I have to admit, I approached Melissa Marr’s Wicked Lovely with more than a little trepidation. While I was growing up, the Point Horror series was at the peak of its popularity, and the emphasis there was definitely on the supernatural side of things, rather than the sexual chemistry between the two main characters.
Since reading a certain series of books within the past two or three years, I’d begun to think that plot in YA novels now comes second to how totally hot the main male character is, and how much the female protagonist wants him. Wicked Lovely, the first in Melissa Marr’s bestselling series of the same name, was a refreshing change.
The novel revolves around faeries, and one teenage girl’s ability to see them, despite the fact that most humans can’t. The trait is hereditary, and her grandmother has passed down rules to keep the girl, Aislinn, safe: never let on that you can see faeries, never speak to them, and above all, never attract their attention.
The story begins when, despite following the first two rules, Aislinn inadvertently breaks the third: the Summer King of the faeries, weakened by his lack of a Summer Queen, decides that Aislinn must be his. The novel details Aislinn’s struggle against this fate, and her desire to hold onto her life, family, plans for the future, and her human boyfriend. Refusing, however, will have dire consequences for the faeries and the world in general…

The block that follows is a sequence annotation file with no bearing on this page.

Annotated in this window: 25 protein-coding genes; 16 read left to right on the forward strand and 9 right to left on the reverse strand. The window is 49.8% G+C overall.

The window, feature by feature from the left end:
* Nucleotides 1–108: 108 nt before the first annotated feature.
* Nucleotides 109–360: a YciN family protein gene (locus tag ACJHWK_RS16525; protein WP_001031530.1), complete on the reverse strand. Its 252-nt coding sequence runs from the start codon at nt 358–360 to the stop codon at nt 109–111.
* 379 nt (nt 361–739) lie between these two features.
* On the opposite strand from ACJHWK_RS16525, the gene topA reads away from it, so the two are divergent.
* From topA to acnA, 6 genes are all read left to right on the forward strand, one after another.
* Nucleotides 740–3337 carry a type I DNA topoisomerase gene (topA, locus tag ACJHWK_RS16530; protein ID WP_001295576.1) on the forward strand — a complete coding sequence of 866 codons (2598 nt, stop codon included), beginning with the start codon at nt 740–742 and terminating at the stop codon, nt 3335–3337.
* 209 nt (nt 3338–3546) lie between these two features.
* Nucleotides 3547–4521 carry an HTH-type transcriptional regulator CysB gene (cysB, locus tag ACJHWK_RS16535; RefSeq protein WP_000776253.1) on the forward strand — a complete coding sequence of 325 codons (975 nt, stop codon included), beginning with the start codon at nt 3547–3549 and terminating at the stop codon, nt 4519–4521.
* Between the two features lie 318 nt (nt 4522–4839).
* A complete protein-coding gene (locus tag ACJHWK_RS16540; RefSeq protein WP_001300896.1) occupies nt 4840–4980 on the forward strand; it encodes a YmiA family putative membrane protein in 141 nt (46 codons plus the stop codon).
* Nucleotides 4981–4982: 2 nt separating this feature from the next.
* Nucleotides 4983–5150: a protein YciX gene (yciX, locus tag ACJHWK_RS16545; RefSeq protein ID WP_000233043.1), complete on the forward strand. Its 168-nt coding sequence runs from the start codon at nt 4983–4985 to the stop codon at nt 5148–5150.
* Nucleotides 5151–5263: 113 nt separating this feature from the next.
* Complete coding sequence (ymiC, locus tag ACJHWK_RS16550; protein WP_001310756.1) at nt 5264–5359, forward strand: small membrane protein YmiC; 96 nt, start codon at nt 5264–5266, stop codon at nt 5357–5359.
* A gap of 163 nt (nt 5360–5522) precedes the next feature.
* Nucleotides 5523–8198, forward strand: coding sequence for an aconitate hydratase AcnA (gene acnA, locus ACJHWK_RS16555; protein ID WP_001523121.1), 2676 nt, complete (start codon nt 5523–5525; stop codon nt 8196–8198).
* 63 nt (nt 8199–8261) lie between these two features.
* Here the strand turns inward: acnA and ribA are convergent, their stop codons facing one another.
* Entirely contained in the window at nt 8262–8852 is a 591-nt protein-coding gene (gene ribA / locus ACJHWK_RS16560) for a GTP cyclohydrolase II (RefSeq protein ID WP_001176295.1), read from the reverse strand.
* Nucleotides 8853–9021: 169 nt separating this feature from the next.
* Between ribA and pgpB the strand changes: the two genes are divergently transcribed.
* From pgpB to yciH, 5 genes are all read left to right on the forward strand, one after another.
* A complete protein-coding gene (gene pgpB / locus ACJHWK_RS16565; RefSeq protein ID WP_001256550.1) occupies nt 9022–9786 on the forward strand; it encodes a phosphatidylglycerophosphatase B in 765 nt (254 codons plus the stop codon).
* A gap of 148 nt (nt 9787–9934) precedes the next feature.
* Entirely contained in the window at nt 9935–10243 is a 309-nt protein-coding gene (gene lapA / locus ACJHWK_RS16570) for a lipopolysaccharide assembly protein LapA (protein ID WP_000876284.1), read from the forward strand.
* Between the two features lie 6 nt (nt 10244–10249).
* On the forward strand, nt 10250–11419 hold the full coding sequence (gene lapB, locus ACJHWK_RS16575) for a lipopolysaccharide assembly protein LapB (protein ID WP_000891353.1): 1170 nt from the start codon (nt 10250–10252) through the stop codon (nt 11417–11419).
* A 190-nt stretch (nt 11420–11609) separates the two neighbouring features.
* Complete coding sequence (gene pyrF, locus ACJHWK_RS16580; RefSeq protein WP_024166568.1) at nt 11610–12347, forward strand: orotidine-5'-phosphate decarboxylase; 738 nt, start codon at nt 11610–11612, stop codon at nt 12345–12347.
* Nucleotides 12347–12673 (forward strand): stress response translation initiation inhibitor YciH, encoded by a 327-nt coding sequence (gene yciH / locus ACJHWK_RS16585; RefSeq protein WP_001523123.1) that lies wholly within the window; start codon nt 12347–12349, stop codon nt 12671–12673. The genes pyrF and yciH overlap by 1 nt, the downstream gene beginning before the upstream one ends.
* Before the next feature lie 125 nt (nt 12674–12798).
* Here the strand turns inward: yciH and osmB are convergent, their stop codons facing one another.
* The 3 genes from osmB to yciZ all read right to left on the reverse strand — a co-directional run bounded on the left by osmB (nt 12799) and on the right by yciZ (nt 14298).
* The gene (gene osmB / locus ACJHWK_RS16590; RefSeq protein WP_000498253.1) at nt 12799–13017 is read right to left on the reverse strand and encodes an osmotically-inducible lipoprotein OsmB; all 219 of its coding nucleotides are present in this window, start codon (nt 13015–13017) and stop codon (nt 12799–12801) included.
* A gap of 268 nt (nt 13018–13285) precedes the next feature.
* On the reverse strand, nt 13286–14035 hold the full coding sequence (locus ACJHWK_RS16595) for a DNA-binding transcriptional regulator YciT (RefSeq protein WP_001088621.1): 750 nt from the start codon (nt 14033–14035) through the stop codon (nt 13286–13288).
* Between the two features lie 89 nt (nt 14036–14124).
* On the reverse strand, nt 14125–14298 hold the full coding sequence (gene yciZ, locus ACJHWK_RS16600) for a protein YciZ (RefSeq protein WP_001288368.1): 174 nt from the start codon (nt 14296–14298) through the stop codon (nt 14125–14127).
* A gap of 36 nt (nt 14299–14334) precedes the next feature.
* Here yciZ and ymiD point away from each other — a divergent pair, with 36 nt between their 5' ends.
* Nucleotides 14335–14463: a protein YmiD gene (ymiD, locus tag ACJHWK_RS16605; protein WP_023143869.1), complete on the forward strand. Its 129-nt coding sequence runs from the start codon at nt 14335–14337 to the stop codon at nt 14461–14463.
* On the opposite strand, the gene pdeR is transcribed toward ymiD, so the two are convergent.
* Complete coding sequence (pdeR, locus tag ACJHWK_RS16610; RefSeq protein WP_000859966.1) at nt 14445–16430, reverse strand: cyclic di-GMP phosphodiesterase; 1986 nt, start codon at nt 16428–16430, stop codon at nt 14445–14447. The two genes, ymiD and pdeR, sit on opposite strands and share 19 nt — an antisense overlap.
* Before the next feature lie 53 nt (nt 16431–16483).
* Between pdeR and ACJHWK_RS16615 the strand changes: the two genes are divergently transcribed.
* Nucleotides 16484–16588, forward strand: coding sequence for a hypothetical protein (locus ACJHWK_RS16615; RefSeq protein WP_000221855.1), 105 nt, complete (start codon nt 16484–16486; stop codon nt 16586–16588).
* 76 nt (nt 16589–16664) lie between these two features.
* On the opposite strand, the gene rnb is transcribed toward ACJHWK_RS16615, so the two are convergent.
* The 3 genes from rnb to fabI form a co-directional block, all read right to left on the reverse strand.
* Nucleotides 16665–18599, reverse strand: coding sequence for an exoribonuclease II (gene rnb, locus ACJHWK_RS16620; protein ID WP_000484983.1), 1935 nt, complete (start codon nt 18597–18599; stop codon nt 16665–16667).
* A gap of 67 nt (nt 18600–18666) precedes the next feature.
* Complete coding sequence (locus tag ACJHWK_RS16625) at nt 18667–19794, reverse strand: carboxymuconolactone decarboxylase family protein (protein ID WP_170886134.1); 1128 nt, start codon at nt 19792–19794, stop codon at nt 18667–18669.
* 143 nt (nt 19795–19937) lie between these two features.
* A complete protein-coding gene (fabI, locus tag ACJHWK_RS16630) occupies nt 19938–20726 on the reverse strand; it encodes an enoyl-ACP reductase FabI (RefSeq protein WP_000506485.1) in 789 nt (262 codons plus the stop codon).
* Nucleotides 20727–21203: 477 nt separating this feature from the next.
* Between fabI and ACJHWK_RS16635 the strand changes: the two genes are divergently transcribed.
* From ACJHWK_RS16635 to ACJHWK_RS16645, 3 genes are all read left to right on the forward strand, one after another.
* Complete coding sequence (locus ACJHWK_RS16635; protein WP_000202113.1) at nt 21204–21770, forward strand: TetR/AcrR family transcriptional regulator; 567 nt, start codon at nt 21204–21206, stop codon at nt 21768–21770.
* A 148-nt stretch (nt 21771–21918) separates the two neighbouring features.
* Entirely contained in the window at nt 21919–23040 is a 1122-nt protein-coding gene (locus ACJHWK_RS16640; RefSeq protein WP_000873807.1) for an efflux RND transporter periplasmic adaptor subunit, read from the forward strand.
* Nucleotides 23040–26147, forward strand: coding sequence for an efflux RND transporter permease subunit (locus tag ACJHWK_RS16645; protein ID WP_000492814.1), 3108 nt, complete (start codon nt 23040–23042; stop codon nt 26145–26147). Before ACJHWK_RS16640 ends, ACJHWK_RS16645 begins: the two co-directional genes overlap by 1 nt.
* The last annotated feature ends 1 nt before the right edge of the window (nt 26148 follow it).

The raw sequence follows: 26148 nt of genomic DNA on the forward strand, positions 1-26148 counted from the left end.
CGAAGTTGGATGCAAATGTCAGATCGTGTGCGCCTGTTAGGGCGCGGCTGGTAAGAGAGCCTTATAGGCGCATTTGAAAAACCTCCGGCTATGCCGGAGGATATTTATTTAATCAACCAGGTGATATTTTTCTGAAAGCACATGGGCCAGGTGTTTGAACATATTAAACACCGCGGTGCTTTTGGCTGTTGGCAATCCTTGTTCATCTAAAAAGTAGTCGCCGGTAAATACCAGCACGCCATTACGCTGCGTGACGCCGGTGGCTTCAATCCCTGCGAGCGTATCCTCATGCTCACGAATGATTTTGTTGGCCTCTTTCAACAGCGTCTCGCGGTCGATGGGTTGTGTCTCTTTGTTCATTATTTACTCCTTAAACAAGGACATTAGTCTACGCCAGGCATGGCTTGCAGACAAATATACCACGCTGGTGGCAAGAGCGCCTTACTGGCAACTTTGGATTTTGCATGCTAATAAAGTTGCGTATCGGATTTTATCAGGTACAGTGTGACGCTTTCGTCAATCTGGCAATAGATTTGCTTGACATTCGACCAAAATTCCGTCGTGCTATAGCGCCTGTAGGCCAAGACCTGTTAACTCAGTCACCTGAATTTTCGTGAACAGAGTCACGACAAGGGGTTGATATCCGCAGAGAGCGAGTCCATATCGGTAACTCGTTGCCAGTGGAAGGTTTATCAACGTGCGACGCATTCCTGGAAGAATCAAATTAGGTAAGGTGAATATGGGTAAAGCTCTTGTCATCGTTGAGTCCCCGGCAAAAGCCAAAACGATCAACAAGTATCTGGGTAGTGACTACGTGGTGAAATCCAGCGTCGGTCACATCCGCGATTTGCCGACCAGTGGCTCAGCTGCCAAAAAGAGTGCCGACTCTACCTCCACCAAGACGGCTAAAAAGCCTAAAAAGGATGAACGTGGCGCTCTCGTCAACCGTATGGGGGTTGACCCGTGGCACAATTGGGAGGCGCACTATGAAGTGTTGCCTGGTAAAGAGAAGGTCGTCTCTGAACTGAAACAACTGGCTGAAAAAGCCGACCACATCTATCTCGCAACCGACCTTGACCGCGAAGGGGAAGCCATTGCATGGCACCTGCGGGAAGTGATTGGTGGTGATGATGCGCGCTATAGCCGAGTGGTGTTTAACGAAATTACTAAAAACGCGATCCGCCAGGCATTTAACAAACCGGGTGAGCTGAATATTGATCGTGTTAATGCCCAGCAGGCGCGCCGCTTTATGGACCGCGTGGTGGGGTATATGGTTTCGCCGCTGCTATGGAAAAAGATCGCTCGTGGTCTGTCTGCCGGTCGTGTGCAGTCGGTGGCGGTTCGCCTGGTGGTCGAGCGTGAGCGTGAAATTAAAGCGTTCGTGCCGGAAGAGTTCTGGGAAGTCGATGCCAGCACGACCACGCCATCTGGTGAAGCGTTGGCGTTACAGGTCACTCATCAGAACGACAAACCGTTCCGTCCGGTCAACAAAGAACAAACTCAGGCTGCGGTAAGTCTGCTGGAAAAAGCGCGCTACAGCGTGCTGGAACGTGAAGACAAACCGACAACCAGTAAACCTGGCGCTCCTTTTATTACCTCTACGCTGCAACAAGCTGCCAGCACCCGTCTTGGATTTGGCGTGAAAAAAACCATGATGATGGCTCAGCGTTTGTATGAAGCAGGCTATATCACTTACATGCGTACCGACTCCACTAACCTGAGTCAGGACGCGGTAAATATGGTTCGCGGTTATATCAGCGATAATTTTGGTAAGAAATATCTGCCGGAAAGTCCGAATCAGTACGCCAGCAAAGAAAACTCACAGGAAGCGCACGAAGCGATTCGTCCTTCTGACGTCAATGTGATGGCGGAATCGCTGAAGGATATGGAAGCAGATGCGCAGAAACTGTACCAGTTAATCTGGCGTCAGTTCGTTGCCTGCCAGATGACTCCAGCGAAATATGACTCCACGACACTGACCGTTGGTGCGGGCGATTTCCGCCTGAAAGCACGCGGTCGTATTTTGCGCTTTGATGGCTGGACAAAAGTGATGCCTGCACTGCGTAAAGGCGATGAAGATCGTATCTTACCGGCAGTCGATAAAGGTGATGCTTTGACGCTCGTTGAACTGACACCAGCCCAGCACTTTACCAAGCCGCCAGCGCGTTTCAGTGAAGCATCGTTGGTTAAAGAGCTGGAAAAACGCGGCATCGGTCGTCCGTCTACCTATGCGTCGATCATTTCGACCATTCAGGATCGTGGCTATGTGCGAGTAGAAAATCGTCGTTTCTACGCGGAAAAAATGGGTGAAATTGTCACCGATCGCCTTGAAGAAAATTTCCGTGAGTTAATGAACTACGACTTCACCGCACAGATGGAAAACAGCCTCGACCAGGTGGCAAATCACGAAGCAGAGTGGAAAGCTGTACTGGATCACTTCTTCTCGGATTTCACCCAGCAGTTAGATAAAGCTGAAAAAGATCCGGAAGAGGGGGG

This novel’s strongest point is definitely its protagonist. Aislinn is a very positive role model for teenage girls; instead of giving herself over to the inevitable and allowing herself to be seduced by the Summer King, Keenan, she rejects the plans he has for her and makes her own decisions. She has a sensible head on her shoulders when it comes to drugs, alcohol and sex, and there’s definitely a lot to relate to in her character.
The concept of faeries running around the world, completely invisible to humans and wreaking havoc amongst their own kind, really did appeal to me. There has been such a huge focus on vampires and werewolves in teen fiction lately that it was good to read something a little different, where the supernatural race is mostly mischievous rather than intense.
The one thing I did feel let this book down was that the plight of the faeries didn’t feel all that severe. The Summer King seemed more confused and petulant at Aislinn’s resistance than dismayed and desperate. It was never properly specified what would happen if Aislinn refused, and the Winter Queen, the book’s antagonist, didn’t seem to have a focused goal except to stop Aislinn becoming the Summer Queen. A little more depth and detail would have helped, here.
Overall, though, I thoroughly enjoyed reading this. There were some fantastic little moments between Aislinn and Seth, her friend-turned-boyfriend, and the faery lore was well-researched and explained. I’ll be picking up the next book, Ink Exchange, the next time I’m wandering around the local book shop!
Wicked Lovely – Melissa Marr
11 September 2008 by Harper Collins
Paperback, 336 pages
ISBN: 9780007263073 (ISBN-10) 0007263074